Observing the activities of ants, scientists from Hokkaido University (Japan) found that there are very lazy ones, but in difficulty, they are the ones who find a way out for the whole colony.
In normal times, these sloth ants do almost nothing, mainly watching their fellow humans. Biologists call these numbers “lazy ants” and mark them off.
Interestingly, when the team cut off the food source, the normally diligent ants immediately became chaotic, while the “lazy ants” calmly led the whole colony to a new food source. .
It turns out that “lazy ants” are not lazy, but they spend most of their time observing. This is the basis for the birth of the famous “Lazy Ant Effect”.
In the book “The Speed of Thought” by Bill Gates and Collins Hemingway, published in 1999 tells a story.
In a small town in Canada, there lived a young man who loved to write. He writes every day, but the novel he writes no one cares. This person went to ask the teacher to find out the reason.
The teacher asked him in turn what to do in the morning, noon, afternoon and evening. The young man replied, every day except when he eats and sleeps, he writes the rest. “So when do you think?” asked the teacher. The teacher continued: “My hard work is just being constantly busy for a long time, it’s nothing difficult to do. The hard thing is thinking, without thinking your novel is. Without a soul, without thoughts, your diligence means nothing.”
An article titled “Confusion in Our Generation” once caused a stir in Chinese public opinion, stating: “Most people appear to be diligent, but many of them are lazy in their thinking. Thinking. Staying up all night reading books, sleeping only a few hours a day, having no time to rest… is nothing to brag about because anyone can make a hundred times more effort than you.”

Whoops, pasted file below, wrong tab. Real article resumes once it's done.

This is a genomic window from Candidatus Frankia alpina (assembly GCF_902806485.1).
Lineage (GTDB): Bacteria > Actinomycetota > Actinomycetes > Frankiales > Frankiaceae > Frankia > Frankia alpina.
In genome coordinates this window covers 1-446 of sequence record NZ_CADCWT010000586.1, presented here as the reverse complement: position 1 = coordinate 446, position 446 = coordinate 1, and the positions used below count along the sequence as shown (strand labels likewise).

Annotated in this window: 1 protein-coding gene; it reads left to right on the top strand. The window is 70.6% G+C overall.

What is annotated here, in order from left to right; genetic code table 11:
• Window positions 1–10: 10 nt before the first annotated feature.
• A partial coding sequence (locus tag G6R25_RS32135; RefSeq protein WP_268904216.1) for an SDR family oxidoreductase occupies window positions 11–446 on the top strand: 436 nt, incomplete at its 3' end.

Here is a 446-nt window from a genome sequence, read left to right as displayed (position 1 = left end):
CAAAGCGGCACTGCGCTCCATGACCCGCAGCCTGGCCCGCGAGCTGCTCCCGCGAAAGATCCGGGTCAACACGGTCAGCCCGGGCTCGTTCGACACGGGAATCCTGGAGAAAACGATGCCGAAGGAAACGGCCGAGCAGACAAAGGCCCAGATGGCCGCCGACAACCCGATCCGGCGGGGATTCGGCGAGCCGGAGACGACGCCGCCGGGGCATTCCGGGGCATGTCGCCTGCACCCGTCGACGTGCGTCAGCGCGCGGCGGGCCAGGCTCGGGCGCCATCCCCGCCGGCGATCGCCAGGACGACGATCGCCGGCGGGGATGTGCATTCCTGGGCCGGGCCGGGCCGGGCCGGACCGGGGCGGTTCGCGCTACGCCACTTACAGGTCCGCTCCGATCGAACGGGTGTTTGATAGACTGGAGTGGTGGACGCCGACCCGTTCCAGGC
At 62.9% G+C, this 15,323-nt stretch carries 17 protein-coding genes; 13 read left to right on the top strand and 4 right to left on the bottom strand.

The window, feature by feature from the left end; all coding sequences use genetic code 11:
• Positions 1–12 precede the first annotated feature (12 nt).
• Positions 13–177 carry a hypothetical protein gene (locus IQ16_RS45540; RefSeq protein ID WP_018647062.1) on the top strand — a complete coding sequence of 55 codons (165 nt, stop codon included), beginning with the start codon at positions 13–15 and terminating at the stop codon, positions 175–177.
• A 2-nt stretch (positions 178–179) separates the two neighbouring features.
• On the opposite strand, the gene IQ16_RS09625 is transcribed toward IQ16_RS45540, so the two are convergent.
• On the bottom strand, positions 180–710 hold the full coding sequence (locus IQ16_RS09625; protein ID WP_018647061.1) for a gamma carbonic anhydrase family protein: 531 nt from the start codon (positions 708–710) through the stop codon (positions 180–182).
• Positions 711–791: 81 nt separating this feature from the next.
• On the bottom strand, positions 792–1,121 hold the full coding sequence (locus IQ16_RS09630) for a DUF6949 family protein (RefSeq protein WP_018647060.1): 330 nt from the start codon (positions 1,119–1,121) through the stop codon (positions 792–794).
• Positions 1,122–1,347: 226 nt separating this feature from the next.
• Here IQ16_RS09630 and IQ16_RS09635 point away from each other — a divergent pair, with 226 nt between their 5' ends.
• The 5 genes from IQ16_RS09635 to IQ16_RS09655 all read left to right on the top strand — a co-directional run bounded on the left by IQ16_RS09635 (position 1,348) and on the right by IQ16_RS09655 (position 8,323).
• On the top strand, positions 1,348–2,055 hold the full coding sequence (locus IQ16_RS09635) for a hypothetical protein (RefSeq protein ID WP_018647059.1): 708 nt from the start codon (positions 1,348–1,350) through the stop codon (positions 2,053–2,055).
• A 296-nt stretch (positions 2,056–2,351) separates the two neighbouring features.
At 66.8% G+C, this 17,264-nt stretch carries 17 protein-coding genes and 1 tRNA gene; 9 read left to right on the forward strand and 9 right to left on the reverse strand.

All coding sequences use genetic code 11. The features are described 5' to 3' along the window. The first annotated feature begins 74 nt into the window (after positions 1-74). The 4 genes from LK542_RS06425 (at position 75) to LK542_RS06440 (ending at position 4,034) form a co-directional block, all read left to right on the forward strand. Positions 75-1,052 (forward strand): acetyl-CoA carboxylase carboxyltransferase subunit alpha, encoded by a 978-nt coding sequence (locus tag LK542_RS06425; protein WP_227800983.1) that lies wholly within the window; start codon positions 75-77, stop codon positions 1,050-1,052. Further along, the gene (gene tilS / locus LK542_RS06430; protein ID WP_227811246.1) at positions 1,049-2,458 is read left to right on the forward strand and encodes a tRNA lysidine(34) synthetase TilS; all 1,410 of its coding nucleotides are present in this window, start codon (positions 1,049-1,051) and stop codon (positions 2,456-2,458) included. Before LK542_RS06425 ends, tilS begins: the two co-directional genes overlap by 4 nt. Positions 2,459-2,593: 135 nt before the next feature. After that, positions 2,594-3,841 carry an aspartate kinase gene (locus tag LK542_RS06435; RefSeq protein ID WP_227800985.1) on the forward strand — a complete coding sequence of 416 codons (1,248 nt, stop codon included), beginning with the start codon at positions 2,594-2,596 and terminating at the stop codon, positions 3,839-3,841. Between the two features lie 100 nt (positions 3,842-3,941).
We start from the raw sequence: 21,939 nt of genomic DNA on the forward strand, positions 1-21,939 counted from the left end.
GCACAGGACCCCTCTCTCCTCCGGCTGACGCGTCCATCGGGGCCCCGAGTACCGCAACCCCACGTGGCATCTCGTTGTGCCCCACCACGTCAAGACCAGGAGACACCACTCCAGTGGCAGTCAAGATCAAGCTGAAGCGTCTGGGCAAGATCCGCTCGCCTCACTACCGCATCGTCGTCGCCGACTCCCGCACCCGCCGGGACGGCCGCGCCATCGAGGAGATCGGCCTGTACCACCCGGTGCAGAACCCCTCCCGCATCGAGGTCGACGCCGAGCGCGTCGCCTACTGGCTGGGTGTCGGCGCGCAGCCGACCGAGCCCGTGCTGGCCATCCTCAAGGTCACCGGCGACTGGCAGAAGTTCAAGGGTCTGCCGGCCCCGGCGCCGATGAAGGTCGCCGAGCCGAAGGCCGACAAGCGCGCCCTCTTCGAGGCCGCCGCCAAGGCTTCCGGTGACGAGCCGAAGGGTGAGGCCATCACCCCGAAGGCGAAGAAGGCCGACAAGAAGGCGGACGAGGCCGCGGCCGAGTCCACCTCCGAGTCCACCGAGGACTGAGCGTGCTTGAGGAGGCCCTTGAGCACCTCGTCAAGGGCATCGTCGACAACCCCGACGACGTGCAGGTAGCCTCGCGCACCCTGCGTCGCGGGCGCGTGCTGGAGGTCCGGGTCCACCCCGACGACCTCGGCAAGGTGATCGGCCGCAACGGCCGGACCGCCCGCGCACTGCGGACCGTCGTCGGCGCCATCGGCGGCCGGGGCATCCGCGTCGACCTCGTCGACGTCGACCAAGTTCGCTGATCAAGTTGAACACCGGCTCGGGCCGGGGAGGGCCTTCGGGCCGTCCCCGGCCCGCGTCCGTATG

A lazy thinker will often make things fall into mediocrity. Getting rid of low-quality diligence and forming a habit of thinking is the first step to changing your own life.
Sendhi Muainathan, an American professor of behavioral and computational sciences at the University of Chicago’s Booth School of Business, once said, “For any organization, it’s very important to keep a break, it’s not wasting resources but making the system more productive.As individuals, we need to give ourselves time to rest, use that time to think, recharge. energy, self-enhancement.”
One of China’s most influential young writers, Ly Thuong Long, used to be a teacher. In his final year at the school, he proposed to the principal not to work weekends. A colleague advised him to think again, because it would cost him a decent class fee, but Ly remained adamant.
On weekends, when other colleagues are busy with tutoring, Ly stays at home to read books, watch movies, and write down what he likes in a small notebook. Not long after that, the school reduced its payroll, many colleagues were unemployed, and the situation could not be reversed. And Li then became a famous author, earning several million yuan a year.
Recalling this in the article “Busy, but not busy,” the writer said: “No matter how busy you are, you have to give yourself some free time. At these times, you can think about whether there is a direction. Is there a better way to go and is there a better way?
“Just like in a team, there is always one or two leaders who are free, because they are responsible for thinking and giving better direction to people,” asserts the writer.
The depth of one’s thoughts determines the height of one’s life. The French mathematician, physicist and thinker Blaise Pascal wrote in The Caprice: “Man is but a reed, the most fragile thing in nature, but he is a thinking reed The level of thinking and thinking determines a person’s position in society”.
People, only when they make room for thinking in their busy lives, can they listen to the voice of their souls and find the most valuable path in life.
Vy Trang (Follow aboluowang)